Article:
New Hampshire has the shortest coastline of any state bordering an ocean but it’s still long enough and has enough development that sea-level rise and erratic storm surges will cause gazillions of dollars in damage down the road. So what should we do?
A new report has been released about what’s likely to happen (here) – it includes lots of scientific wonkery about how to model the future – and there are going to be public meetings to discuss possible action. NHPR has an interview with Cameron Wake (here), a UNH researcher who has been beating the beware-of-climate-change drum for two decades.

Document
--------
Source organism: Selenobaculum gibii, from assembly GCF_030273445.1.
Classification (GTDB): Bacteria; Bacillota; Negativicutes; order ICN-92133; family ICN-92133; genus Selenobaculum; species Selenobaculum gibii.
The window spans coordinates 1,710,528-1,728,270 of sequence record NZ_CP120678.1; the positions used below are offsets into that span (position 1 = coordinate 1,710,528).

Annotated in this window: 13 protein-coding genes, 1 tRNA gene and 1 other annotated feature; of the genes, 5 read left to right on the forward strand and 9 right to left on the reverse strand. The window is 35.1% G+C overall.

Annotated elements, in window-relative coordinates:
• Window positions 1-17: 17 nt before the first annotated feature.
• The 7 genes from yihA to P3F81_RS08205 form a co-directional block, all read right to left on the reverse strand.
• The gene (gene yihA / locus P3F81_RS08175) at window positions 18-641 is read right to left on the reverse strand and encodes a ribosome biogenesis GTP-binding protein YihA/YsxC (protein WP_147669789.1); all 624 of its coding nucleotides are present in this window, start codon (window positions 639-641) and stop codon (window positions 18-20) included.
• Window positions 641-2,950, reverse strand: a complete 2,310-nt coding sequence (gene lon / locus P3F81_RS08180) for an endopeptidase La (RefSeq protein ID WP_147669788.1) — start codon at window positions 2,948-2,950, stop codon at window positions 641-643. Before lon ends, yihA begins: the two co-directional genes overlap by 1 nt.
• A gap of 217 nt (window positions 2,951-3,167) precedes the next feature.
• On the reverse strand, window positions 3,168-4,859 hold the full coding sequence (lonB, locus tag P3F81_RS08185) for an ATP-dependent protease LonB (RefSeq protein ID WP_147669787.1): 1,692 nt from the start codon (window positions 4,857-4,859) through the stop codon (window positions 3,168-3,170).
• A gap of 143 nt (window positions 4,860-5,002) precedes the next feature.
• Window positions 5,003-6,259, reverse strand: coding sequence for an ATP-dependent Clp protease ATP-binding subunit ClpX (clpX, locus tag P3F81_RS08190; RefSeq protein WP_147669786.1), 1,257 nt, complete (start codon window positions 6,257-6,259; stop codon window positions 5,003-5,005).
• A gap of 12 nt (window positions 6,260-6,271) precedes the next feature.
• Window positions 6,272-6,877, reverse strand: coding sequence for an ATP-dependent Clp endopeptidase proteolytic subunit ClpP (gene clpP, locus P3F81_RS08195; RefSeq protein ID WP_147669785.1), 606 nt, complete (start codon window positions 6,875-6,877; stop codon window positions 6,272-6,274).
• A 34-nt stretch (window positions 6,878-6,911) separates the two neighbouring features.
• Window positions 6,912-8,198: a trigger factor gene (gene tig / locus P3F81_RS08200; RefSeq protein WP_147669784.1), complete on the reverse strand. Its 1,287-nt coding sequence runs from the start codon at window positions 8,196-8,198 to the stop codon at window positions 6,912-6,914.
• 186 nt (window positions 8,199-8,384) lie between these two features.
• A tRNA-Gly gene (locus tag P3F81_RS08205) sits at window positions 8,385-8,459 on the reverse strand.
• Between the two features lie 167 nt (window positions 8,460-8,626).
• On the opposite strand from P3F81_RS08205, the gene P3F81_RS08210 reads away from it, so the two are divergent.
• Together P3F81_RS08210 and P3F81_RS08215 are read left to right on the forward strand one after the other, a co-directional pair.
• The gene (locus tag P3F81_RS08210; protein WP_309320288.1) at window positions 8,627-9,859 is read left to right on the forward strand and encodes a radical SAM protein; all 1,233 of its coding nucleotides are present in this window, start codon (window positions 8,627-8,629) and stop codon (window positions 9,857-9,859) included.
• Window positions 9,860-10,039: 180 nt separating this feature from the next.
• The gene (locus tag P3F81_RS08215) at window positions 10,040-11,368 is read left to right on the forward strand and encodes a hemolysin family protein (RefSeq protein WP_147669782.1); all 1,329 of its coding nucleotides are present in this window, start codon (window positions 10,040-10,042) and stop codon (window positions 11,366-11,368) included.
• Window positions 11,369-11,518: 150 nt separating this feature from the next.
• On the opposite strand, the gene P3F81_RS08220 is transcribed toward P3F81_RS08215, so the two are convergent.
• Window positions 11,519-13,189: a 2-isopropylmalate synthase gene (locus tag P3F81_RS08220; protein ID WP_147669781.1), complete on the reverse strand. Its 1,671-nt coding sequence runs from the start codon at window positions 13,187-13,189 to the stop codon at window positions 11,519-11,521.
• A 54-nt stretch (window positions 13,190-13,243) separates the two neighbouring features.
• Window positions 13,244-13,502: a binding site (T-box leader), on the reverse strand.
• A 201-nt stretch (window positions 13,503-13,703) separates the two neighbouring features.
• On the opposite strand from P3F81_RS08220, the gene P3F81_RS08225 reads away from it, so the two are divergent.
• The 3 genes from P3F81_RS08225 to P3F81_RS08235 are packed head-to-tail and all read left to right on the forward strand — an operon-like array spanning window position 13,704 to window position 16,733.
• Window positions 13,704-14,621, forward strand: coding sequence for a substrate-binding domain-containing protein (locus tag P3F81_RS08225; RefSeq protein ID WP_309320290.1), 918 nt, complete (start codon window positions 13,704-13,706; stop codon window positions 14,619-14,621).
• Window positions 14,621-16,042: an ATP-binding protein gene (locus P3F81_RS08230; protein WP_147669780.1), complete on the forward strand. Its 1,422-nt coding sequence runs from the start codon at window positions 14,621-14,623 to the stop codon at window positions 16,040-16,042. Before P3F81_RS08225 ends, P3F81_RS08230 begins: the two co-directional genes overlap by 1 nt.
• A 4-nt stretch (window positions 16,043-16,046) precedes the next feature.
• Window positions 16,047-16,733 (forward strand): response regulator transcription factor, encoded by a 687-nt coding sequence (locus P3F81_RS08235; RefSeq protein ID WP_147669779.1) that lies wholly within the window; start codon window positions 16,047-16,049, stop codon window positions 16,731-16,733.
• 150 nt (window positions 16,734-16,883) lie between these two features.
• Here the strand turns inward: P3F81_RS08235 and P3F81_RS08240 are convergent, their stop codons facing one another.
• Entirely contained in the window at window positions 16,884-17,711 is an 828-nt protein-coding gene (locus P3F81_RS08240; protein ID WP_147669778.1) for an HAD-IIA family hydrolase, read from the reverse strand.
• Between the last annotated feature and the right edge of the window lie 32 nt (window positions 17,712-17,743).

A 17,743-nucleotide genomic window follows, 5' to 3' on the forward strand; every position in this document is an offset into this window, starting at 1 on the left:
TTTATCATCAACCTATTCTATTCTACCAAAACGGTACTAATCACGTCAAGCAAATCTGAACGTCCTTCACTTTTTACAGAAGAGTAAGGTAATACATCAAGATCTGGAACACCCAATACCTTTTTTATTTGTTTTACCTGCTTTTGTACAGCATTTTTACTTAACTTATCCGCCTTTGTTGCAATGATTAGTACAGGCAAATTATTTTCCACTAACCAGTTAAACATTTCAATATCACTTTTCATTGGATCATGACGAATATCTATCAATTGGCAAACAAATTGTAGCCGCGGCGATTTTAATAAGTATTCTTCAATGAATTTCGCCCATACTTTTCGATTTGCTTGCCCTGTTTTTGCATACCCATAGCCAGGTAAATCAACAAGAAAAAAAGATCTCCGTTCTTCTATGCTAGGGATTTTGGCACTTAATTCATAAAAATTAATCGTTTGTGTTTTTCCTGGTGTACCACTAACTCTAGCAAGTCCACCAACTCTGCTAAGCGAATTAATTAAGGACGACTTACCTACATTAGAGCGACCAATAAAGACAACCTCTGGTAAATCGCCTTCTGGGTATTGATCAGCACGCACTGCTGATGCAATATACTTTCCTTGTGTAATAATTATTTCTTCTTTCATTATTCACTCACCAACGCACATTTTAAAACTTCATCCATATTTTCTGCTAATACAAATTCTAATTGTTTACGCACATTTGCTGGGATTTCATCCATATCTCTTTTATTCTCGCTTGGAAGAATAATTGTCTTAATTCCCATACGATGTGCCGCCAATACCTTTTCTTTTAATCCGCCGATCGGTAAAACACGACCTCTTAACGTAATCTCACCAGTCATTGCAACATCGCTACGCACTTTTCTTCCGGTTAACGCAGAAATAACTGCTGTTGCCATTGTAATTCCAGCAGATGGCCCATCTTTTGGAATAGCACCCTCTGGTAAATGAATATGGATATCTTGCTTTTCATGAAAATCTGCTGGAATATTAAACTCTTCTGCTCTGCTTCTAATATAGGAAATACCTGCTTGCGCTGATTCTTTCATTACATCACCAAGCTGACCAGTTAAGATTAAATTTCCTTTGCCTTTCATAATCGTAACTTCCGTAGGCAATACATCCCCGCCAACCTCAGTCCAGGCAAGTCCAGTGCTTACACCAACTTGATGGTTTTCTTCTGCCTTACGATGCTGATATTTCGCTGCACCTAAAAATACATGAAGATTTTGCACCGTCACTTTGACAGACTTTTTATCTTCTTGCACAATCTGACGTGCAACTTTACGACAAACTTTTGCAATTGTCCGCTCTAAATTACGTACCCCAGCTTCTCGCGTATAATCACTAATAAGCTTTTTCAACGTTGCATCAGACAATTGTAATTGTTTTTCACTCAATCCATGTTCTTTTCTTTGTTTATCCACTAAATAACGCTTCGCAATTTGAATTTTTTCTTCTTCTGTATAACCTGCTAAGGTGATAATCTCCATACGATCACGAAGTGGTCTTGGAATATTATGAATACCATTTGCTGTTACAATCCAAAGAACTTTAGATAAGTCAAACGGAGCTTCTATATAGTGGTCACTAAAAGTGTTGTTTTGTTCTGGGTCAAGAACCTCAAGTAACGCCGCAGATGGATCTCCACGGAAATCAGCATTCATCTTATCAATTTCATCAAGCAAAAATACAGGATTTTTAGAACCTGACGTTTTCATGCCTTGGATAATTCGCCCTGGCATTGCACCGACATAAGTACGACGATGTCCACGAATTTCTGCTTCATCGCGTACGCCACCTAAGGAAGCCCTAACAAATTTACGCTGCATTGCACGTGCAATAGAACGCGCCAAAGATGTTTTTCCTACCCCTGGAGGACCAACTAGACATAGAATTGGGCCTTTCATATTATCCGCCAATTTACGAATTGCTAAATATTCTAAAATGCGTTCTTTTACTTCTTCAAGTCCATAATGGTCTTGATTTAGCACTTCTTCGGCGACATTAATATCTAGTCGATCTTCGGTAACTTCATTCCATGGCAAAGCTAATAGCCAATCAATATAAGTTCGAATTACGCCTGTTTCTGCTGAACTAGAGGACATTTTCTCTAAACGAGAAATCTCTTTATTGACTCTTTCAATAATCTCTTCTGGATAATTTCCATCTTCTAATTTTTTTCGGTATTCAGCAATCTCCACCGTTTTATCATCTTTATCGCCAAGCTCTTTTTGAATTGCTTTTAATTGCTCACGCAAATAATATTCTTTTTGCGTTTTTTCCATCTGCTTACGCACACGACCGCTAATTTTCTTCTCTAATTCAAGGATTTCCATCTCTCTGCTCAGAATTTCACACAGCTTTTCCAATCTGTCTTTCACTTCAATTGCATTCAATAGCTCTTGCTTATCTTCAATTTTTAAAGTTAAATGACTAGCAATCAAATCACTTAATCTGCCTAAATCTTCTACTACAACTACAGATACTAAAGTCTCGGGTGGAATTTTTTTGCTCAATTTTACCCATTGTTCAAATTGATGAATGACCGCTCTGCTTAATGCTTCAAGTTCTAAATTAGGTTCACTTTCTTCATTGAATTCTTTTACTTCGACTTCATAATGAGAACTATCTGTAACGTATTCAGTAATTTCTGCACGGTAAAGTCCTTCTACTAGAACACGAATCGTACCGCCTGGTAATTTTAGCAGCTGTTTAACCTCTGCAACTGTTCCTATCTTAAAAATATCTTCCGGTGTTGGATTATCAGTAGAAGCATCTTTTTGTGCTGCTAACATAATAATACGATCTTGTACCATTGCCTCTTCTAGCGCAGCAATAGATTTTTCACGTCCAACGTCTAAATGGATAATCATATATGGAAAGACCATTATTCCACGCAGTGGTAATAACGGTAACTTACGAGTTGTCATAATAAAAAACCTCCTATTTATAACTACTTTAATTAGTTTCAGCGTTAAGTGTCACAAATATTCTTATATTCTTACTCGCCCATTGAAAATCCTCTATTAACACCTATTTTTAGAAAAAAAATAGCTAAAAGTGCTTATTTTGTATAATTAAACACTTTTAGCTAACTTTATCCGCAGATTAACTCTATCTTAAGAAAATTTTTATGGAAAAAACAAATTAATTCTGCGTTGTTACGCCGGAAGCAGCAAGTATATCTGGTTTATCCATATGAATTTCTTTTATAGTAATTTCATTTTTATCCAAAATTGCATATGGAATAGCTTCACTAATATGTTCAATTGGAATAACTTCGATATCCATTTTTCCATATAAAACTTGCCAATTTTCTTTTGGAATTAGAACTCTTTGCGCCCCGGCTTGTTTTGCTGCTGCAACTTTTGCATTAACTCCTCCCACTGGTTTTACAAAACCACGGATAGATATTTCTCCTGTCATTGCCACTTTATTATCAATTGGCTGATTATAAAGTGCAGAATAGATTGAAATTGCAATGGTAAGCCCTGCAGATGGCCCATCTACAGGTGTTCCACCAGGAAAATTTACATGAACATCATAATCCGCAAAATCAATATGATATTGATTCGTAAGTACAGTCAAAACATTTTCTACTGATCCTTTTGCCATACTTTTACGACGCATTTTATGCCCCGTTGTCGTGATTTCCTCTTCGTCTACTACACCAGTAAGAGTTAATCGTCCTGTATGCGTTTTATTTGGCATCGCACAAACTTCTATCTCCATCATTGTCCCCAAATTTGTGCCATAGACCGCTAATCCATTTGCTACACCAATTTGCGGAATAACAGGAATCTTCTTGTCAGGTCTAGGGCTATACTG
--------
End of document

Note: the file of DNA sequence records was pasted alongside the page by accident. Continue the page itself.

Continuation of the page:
Of course, it’s obvious what to do in general: Remove development that’s too risky, maintain or replace natural elements that can slow the advance, build hardened infrastructure as a last resort (e.g., higher seawall at Seabrook nuke plant). Most of the argument will be over who pays and in what order we do things. That leaves a lot of room for argument.
One thing I learned from the report: It’s not sea-level rise, it’s relative sea-level rise, abbreviated as RSLR, because the land is rising in some places and falling in others, which alters the effect of higher water levels.